Amish

These two humans look amish, but I’m guessing they’re part of a traveling cast on account of their highly well-formed faces and the garishly painted bus behind them.

Amish people do all sorts of things well:  breed, grow vegetables, raise barns, apply well-built roofs to secular homes for a fraction of the cost, etc etc.

But I have been experiencing some anxiety over them of late.

We go to this farmer’s market on Saturday Mornings where there are a number of Amish vendors.  They have produce and baked goods and cheese and raw milk and really everything.  We often buy tomatoes, peppers, squash/zucchini, onions, garlic, and all sorts of other stuff.

Recently, I’ve felt a strong impulse to boycott the Amish stands (which is insane, I know), and the answer about why came to me this past Saturday when we were at the market, and there were almost exclusively deformed Amish with evident issues of delayed development. The young girl, probably between 13 and 15, who sold me the $6.00 pound of homemade butter (that is neon yellow, by the way) could barely count, make a fist, or focus her eyes.  She was all but drooling.

Clearly there’s inbreeding.

Amish people deny the importance of education, their children being lucky to get to the equivalent of an 8th grade education.  There’s an extent (I think depending on the sect of Amish?) to which modern medical intervention is eschewed, which doesn’t offend me terribly, I myself believe that the minimum of medical intervention is probably always for the best, but the thing that bugs me is that the Amish are essentially imprisoning their own.

They have that thing where the youth can choose to leave, but unless the youth is exceptional—but the odds are stacked against him since his cousin is probably his mother, and he barely has an education at all, and any medical intervention for any genetic abnormality he possesses has been denied, so he may also have an abnormally large left side of his mouth, or be blind in one eye or something—he is probably going to prefer to return to the tender womb of his Amish brothers and sisters, and their increasingly genetically inferior kin.

The thing that makes me really embarrassed to be so bothered by this is that I think that people should be allowed to do whatever they want.  I am highly permissive toward others’ beliefs and desires and intentions.  I want people to do what makes them happy, so long as they’re not hurting anybody else.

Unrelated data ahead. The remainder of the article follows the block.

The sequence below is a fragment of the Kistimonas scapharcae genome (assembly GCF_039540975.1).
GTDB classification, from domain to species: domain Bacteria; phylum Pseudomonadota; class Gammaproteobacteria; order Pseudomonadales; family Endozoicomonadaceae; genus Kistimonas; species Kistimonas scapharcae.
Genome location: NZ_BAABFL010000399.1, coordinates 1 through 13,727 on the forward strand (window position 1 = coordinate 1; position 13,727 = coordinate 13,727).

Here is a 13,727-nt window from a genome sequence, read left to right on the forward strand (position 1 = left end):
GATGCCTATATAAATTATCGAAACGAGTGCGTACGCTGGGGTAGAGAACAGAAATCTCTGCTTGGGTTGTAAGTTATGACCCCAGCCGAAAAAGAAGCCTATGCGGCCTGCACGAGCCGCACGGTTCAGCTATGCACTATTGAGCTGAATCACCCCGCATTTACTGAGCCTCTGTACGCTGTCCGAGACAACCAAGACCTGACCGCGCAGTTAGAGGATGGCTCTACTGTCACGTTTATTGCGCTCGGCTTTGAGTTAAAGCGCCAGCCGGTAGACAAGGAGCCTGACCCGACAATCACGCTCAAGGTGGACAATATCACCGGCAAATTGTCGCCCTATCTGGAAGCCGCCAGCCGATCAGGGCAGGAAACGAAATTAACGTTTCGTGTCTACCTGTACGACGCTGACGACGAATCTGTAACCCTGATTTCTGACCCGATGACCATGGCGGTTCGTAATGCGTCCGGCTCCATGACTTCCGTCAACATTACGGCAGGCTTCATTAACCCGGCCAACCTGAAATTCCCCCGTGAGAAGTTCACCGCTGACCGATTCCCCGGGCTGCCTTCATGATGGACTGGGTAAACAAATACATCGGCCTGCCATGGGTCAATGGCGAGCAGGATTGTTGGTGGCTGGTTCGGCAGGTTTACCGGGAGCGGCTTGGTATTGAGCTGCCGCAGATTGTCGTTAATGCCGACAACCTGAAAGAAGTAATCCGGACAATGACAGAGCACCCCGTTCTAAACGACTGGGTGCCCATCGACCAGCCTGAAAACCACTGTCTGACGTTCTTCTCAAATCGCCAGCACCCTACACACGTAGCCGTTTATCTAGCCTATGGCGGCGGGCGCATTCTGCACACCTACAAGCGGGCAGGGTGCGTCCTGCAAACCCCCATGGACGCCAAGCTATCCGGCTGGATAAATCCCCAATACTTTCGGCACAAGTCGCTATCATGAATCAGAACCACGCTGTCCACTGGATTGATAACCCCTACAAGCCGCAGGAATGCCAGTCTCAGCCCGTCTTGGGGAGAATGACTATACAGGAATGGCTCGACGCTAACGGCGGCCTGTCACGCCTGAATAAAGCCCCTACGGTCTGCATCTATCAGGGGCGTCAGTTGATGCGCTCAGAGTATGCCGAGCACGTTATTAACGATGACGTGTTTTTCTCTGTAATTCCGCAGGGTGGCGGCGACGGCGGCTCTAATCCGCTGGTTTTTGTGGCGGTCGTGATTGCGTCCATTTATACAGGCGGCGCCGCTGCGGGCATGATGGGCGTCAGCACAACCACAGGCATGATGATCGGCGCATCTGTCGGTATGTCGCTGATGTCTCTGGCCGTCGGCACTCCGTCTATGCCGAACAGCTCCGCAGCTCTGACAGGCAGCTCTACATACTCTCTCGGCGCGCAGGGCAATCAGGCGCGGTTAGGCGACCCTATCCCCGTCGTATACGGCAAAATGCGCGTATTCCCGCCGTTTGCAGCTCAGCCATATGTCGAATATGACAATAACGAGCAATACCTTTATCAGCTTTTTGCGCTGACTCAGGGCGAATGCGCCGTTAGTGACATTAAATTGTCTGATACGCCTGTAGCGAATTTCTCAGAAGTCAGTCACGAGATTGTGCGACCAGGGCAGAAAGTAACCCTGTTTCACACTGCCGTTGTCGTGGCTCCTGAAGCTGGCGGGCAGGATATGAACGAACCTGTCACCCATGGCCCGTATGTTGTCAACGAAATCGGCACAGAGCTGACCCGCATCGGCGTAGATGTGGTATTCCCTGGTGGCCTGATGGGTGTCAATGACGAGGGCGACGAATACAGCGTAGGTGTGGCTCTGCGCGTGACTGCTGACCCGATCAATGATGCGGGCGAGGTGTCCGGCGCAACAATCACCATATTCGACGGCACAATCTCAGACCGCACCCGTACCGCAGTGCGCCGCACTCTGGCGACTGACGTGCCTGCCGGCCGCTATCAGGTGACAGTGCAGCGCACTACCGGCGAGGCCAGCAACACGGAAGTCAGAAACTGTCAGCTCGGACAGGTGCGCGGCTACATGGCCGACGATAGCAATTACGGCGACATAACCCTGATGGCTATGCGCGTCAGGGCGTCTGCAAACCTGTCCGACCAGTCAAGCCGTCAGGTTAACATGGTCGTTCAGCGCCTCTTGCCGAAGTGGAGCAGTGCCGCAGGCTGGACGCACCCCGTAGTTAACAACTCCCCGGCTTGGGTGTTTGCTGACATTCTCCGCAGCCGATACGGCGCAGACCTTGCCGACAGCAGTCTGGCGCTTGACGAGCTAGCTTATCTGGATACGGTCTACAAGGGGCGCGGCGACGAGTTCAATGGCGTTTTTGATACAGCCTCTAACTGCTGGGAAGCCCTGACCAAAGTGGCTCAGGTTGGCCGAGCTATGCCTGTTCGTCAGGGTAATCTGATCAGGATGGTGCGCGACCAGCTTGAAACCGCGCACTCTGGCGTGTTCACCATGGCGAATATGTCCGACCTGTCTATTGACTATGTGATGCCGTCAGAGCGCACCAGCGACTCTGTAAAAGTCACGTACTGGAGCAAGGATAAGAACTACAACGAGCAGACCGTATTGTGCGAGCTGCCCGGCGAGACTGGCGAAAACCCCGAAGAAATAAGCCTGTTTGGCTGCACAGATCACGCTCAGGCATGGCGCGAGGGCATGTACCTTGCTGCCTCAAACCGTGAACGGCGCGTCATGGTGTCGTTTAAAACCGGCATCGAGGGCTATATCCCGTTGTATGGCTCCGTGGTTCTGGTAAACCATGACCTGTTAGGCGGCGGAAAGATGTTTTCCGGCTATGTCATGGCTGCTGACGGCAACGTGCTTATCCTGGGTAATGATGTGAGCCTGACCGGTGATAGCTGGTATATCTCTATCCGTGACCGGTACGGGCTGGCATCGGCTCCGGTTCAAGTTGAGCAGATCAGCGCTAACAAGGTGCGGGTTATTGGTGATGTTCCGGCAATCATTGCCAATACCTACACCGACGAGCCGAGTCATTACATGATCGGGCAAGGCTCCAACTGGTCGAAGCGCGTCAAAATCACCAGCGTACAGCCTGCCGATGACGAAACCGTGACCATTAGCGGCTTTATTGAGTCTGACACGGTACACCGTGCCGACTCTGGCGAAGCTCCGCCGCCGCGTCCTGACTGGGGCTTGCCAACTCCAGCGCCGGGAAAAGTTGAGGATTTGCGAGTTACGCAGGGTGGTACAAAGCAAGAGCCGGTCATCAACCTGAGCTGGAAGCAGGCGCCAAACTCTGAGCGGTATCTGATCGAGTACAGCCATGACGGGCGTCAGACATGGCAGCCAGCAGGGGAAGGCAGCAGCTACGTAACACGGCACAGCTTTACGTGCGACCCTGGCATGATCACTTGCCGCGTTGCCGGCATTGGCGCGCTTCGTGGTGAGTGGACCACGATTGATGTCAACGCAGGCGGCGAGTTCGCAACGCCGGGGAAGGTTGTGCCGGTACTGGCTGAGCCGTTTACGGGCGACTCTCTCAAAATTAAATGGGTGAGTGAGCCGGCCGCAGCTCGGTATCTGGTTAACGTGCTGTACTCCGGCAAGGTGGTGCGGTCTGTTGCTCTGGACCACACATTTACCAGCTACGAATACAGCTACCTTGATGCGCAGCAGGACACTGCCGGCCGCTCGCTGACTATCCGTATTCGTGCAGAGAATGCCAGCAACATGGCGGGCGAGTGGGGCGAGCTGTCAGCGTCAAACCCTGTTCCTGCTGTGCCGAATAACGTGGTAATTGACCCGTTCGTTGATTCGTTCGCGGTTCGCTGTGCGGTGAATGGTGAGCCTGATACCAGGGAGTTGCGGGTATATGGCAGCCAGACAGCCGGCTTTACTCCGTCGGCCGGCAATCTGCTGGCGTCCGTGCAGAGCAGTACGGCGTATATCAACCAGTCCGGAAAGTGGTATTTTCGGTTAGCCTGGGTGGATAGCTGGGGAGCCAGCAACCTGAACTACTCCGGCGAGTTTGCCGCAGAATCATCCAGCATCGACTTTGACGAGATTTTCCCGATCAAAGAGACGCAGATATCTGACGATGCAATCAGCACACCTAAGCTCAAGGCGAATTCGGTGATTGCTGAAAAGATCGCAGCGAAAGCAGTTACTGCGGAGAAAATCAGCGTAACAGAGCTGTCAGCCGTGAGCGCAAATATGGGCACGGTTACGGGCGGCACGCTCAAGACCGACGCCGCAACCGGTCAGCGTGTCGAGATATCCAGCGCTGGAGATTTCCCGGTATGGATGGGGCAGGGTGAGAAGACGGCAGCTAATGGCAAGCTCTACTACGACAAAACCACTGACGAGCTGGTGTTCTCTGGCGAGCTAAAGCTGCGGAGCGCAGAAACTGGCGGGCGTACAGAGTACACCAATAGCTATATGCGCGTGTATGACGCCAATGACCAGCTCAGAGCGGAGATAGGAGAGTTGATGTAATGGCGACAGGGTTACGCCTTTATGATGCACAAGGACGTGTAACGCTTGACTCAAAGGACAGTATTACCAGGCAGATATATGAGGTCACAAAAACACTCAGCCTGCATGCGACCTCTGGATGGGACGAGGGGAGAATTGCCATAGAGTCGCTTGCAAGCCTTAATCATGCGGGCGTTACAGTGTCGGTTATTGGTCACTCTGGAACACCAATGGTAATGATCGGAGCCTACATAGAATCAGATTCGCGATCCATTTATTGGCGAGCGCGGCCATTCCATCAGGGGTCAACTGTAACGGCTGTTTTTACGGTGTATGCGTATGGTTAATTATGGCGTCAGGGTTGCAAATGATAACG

But there’s the thing: when I buy their produce, I’m enabling them to continue in their mistreatment of young people, in their haughty, traditionalist points of view and beliefs and faiths that–since their education is so minimal–they can probably barely articulate.

And the Amish are not required to follow the same rules that I am required to follow under the rationale of public safety (i.e., I MUST vaccinate my child if I want her to go to public school), so if, by some miracle of little-g-god, one of these young Amish do join the secular world, and they get Polio or Mumps or Measles or something, well, I mean, as much as I would prefer those rules not be in place for anybody, how is it reasonable for the Amish to take these risks that I’m not legally permitted to take?  Secular people are discouraged from engaging in sexual congress with family members, and the offspring of such unholy unions are generally removed from the offending parent’s custody.

I mean, normally when I see a disabled kid, I feel love for the parent (for being a parent of a disabled kid), and pity, and pride.  When I see the deformed Amish, I am angry at the parents.

So somebody set me straight.  Somebody who knows more of the Amish than I.  I’m being ridiculous, right?  The Amish are financially successful, and their people are hale and hearty and contributing to the economy, right?

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Author: April Line Writing

Writing about whatever the f*ck I want.

1 thought on “Amish”

  1. It’s a weird situation. I don’t think they pay taxes…so they don’t contribute much. And you’re right, they do have loads of genetic issues stemming from a tiny gene pool. The Amish in one area all tend to look same-ish which is a little disturbing.

    There is some romantic notion about living off the grid, etc. etc. and both husband and I went “awwww” when we drove by a gaggle of Amish kids playing baseball in a field the other day. But then there’s the fact that their women are treated like cattle, they bar their children from having education which I know they’d crave.

    For example in our gift shop we used to have a big TV with Planet Earth on a constant loop. The Attenborough one, at that! And when groups of Amish came in (which they do with a weird frequency) those kids would mob around the screen and stare, utterly fascinated with the world they aren’t allowed to see. They got transfixed by these images and it just made me absolutely sad when the parents tugged them away and piled them back into the giant van to head back to the farm.

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